By Clint Kelly (email@example.com) | Photos by Mike Siegel
Though pediatric brain surgeon Benjamin Carson has performed groundbreaking operations, written four best-selling books, garnered more than 50 honorary doctorates, and received the Presidential Medal of Freedom, he is more apt to tell you about some of the 350 or so surgical procedures he performs yearly that don't make the news. These might include untangling the defective spinal cord of a 7-year-old or protecting a child with a skull anomaly who might otherwise have bled to death.
And it was Carson's passion to inspire, motivate, and wrestle with the knotty challenges of health care in America that brought him to speak to the 14th annual Seattle Pacific University Downtown Business Breakfast on April 6, 2010. More than 1,200 business and community leaders and health care professionals converged on Seattle's Westin Hotel to hear from a man who CNN and Time magazine named one of the 20 foremost physicians and scientists in the nation. Later, Carson spoke on campus to another packed gathering of students, faculty, staff, and visitors from the surrounding community.
Like many young children, Carson dreamed of becoming a doctor. But while some child dreamers meet indulgent smiles at their audacious career choices, he met with a force of nature: his mother.
Sonya Carson, a third-grade dropout and single mother who worked three jobs to make ends meet, told her son, "You can be anything you want to be in this life." Poverty was no excuse. To be successful, she said, Ben would need to work hard and to rely on God.
When Ben and his brother, Curtis, slipped further and further behind in school, their mother insisted they turn off the television, finish their homework, read two library books a week, and provide her with written reports on what they'd read. Unknown to them, her limited education meant that she struggled to read what they wrote.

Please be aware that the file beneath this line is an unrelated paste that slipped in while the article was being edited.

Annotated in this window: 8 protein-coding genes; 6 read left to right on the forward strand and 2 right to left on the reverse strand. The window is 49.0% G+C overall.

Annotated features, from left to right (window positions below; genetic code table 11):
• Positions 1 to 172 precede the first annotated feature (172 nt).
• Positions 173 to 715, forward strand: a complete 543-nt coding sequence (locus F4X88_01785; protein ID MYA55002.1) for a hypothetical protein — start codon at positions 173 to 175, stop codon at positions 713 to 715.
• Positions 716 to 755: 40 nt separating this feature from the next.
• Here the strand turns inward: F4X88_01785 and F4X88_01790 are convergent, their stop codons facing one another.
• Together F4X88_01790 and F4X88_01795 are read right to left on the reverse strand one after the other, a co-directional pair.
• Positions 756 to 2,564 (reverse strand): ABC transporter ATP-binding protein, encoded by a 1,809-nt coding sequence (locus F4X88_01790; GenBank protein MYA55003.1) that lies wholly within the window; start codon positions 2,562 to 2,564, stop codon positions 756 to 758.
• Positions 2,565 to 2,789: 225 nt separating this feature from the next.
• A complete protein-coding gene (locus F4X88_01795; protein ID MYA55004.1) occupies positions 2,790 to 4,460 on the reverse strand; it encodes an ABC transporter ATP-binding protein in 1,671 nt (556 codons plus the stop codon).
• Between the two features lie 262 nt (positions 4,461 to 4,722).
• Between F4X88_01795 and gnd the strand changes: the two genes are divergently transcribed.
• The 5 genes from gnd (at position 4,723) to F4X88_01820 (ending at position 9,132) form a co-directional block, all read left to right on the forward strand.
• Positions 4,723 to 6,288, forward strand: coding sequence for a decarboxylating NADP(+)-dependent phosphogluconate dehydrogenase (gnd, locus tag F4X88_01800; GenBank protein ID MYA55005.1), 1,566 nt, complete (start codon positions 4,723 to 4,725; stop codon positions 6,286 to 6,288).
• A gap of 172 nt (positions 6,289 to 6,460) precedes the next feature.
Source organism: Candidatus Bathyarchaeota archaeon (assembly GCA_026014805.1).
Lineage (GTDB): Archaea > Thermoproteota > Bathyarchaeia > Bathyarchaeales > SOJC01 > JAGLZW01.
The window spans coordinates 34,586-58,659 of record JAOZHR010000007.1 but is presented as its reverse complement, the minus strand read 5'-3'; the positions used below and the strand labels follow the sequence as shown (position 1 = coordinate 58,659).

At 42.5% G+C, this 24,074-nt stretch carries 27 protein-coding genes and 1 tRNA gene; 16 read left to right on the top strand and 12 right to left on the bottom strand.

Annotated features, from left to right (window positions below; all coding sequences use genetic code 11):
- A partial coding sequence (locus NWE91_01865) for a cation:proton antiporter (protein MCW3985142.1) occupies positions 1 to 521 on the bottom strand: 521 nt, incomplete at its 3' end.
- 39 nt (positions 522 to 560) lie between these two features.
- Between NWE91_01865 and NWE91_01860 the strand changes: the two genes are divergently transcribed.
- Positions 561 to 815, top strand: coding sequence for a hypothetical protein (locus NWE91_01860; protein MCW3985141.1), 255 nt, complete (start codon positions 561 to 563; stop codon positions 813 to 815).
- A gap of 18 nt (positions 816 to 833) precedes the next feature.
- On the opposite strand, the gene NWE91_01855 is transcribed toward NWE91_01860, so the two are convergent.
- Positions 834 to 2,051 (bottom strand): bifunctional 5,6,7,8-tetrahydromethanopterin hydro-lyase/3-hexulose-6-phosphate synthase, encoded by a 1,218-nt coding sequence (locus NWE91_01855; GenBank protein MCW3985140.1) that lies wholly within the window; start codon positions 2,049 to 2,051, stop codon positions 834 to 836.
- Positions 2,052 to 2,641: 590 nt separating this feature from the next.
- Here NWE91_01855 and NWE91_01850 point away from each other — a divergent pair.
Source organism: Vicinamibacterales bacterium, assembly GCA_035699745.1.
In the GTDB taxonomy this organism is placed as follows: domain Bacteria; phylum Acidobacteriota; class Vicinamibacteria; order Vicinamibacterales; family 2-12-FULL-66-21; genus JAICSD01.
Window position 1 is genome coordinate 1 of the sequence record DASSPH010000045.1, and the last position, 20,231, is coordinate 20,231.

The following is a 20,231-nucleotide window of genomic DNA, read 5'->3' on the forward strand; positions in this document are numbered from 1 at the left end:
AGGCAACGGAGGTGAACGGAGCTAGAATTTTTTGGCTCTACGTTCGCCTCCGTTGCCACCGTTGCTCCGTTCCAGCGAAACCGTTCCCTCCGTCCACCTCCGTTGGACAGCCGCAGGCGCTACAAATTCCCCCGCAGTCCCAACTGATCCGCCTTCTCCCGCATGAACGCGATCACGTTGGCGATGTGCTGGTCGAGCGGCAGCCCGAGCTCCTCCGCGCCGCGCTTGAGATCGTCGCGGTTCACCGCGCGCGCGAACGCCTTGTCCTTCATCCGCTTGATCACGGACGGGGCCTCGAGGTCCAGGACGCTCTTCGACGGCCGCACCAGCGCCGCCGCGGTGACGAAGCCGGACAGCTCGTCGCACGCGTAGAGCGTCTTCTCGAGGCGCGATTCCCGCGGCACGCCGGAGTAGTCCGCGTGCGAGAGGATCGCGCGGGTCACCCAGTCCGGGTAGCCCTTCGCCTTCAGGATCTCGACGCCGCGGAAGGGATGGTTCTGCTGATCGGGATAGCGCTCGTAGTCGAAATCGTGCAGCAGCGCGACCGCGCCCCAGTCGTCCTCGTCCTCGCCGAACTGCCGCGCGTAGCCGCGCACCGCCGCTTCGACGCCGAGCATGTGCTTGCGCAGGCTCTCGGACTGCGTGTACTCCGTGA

One of his most celebrated cases came in 1987 when Carson operated for 22 hours on the Binder babies, male twins joined at the back of the head. Known as craniopagal joining, it is one of the rarest types of joining in conjoined twins.
Within a few weeks of the start of Mother Carson's remedy, Ben Carson was no longer labeled the class "dummy" by fellow students. He knew the answers to his teachers' questions, and after a year he was at the top of his class. Realizing for the first time his potential and what it took to become a physician, Carson became hungry for knowledge.
He graduated from high school with honors, attended Yale University, and earned a degree in psychology. At the Medical School of the University of Michigan, he switched from psychiatry to neurosurgery, where his exceptional hand-eye coordination and three-dimensional reasoning skills made him an outstanding surgeon. By the age of 33, he was named the chief of pediatric neurosurgery at The Johns Hopkins Hospital, the youngest U.S. doctor ever to hold the position. Today, he is director of the Division of Pediatric Neurosurgery and co-director of The Johns Hopkins Craniofacial Center.
One of his most celebrated cases came in 1987 when Carson operated for 22 hours on the Binder babies, male twins joined at the back of the head. Known as craniopagal joining, it is one of the rarest types of joining in conjoined twins. Both boys survived the world's first and only successful separation of occipital craniopagus twins.
Education, says the famed surgeon and father of three sons, is liberation. The Carson Scholars Fund, of which he is president and co-founder, recognizes young people of all backgrounds for exceptional academic and humanitarian accomplishments. The Ben Carson Reading Project encourages the love of reading, establishing reading rooms in elementary and middle schools across America. The rooms are filled with hundreds of books that encourage children to increase their potential through the written word.
Carson spoke with Response about deep faith, strong convictions, and the mindset required when it really is brain surgery: A Conversation With Ben Carson.